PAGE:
Cops: Racial slur sprayed on LeBron James' Los Angeles home

Cops: Racial slur sprayed on LeBron James' Los Angeles home

Cops: Racial slur sprayed on LeBron James' Los Angeles home

It was reported to police shortly after dawn on Wednesday and has since been painted over, she said.

Cleveland Cavaliers star LeBron James?said "being black in America is tough" in response to the news that?Los Angeles police were investigating a racial slur spray-painted on the front gate of one of his homes.

The news conference was supposed to be about the start of the National Basketball Association finals Thursday - but the first question to LeBron James wasn't about dealing with the Warriors' Draymond Green.

"Racism will always be part of the world, part of America", James said.

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The slur was painted over by the time officers arrived, authorities said. My family is safe, that's most important. Capt. Patricia Sandoval, a spokeswoman for the Los Angeles Police Department, said neither James nor his family was in their secondary home at the time. "No matter how much money you have, how famous you are, how much people admire you, being black in America is tough".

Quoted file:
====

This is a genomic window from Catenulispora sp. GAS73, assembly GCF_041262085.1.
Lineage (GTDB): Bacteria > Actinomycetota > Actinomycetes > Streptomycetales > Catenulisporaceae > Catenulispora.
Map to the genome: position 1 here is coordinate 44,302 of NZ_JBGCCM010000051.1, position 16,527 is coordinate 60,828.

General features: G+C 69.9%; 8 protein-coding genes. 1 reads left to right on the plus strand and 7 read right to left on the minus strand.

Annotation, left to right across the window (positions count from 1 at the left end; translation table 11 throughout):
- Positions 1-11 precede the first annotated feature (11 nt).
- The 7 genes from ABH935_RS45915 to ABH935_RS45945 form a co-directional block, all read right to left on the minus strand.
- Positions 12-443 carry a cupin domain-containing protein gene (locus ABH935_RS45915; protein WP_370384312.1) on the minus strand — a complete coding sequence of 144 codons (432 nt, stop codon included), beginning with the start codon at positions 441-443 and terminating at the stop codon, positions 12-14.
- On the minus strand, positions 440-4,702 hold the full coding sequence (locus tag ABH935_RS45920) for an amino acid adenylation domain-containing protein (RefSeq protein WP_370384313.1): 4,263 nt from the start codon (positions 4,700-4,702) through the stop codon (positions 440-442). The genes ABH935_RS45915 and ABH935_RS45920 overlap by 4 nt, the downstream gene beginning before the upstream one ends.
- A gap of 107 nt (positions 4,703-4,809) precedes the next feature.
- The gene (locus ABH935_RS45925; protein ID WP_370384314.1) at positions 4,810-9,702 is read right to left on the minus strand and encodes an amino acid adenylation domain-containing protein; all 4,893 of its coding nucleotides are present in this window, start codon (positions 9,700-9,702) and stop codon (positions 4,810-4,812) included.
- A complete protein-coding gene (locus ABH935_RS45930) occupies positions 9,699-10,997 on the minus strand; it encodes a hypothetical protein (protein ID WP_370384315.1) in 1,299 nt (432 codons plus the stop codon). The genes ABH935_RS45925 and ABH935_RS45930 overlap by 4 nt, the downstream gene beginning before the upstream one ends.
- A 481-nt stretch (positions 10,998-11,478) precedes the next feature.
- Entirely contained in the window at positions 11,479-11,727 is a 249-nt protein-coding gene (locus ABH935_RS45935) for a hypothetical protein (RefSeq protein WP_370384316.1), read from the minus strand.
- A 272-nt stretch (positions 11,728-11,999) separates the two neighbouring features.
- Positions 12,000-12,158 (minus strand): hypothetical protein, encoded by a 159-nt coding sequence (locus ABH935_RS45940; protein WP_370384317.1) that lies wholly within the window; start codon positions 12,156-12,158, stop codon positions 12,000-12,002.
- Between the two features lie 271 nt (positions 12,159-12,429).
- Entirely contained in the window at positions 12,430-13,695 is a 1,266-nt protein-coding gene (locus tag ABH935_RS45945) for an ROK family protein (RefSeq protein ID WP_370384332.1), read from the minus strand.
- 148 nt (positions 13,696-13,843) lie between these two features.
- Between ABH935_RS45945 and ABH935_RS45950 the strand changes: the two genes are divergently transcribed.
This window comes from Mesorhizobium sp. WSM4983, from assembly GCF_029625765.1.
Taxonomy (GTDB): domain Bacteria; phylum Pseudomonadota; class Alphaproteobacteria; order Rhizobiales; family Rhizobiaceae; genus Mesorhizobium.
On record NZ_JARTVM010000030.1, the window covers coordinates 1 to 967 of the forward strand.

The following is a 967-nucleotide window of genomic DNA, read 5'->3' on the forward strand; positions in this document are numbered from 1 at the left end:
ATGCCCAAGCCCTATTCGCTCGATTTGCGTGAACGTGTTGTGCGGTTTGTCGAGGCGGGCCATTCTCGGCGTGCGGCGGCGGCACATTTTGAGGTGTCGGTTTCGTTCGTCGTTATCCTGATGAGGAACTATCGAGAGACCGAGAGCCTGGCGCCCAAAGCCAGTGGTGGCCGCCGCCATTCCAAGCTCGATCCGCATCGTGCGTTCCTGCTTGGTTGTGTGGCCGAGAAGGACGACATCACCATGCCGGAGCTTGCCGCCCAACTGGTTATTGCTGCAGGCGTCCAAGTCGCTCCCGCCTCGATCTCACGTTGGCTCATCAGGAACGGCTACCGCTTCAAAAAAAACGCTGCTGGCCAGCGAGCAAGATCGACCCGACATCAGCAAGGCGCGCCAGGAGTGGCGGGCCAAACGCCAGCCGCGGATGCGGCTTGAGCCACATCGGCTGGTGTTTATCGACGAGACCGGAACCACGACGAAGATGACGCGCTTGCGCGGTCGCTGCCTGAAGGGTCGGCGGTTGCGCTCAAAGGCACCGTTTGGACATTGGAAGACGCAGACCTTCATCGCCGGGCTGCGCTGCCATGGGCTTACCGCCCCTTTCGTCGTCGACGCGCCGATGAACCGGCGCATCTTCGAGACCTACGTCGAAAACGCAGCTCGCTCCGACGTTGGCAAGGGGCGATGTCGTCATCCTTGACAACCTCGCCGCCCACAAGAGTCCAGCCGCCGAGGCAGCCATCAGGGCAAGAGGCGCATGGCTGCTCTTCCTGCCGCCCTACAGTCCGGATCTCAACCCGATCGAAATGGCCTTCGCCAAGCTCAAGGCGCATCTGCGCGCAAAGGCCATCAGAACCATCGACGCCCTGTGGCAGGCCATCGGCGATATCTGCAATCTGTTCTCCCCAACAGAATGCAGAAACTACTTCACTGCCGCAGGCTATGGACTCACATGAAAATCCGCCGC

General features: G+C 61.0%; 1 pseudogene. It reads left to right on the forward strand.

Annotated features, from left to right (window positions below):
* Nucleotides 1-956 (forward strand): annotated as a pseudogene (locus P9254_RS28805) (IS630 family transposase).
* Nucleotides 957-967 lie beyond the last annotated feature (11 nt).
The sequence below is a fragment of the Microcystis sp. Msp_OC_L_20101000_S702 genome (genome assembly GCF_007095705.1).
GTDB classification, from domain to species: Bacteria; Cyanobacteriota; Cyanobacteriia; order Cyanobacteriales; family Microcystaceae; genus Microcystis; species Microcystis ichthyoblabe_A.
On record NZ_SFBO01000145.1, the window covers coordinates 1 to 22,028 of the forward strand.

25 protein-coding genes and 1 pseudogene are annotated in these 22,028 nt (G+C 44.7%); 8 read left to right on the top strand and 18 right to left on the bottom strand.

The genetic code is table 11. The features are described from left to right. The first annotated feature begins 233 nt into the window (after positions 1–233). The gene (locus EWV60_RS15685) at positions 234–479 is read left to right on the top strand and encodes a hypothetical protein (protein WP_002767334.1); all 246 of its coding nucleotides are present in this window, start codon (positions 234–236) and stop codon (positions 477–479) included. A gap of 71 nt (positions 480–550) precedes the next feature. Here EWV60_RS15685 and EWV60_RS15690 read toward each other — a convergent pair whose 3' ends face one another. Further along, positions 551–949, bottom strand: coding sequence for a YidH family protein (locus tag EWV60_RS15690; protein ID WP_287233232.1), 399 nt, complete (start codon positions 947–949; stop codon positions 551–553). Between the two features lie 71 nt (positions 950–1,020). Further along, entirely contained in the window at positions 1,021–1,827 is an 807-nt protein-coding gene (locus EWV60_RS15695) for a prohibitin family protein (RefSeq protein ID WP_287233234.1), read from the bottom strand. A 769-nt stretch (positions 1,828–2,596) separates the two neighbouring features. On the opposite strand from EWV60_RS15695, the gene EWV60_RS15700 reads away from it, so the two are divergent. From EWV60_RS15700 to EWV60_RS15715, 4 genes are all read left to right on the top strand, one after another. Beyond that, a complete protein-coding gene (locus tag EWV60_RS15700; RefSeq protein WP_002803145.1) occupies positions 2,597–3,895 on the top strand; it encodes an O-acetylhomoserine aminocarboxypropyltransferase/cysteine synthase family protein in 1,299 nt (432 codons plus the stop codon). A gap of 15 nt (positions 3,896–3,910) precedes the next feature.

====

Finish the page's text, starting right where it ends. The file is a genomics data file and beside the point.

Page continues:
James bought the house just over two years ago for just under $21 million, according to public records.

Cleveland Cavaliers superstar LeBron James has had to deal with a far more disturbing confrontation than anything the Golden State Warriors will serve up in game one of their National Basketball Association playoffs on Friday morning (AEST).

He added: "We've got a long way to go for us as a society and us as African-Americans until we feel equal in America".

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The most unfortunate aspect of his situation, James said later, was that he couldn't be with his children to talk about it with them.

"Race, and what's going on [in America], comes up again", James said. "But to do his legacy any justice, let's use this moment as a call to action to all professional athletes to educate ourselves, explore these issues, speak up, use our influence and renounce all violence and, most importantly, go back to our communities, invest our time, our resources, help rebuild them, help strengthen them, help change them".

It was hard for James to think that he won't be home with his family until next week and he said he would settle instead for a FaceTime call, saying, "It's kind of killing me right now".

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